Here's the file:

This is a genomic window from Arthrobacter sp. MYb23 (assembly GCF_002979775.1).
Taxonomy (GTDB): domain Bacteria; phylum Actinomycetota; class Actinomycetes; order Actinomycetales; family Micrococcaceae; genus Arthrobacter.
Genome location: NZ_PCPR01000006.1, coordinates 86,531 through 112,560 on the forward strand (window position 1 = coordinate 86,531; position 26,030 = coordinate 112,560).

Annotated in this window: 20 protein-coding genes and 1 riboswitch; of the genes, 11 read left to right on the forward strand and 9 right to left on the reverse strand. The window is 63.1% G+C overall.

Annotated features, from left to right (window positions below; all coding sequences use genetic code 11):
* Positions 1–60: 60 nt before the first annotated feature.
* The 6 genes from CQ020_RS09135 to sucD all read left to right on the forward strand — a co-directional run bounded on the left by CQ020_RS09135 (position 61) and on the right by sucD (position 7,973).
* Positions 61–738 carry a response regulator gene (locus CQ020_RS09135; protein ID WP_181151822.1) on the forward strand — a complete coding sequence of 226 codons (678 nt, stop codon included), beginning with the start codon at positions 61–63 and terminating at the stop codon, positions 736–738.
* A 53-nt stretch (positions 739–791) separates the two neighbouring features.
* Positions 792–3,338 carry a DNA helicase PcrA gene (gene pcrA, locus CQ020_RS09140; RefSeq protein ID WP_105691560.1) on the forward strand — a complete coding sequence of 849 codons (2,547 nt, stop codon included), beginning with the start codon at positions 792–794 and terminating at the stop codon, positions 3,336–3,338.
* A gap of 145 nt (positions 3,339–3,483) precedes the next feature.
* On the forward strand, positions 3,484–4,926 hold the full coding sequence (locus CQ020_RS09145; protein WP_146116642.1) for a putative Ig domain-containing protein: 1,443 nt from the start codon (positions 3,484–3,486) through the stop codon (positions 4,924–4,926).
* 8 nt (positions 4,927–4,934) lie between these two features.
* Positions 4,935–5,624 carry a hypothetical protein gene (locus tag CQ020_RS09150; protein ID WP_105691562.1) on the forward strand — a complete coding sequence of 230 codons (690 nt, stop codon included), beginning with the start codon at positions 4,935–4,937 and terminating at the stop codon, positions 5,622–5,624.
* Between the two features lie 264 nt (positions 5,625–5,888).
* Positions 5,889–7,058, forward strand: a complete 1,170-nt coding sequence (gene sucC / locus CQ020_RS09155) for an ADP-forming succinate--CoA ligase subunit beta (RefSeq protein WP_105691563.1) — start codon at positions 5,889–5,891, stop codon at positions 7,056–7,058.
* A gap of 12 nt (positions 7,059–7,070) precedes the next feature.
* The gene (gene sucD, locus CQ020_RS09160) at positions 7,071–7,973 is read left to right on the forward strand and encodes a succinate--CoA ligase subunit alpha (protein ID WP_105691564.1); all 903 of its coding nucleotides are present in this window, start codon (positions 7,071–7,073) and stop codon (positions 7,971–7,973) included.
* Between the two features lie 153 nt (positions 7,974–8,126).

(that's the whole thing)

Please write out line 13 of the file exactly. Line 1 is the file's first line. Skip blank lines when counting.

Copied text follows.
* 8 nt (positions 4,927–4,934) lie between these two features.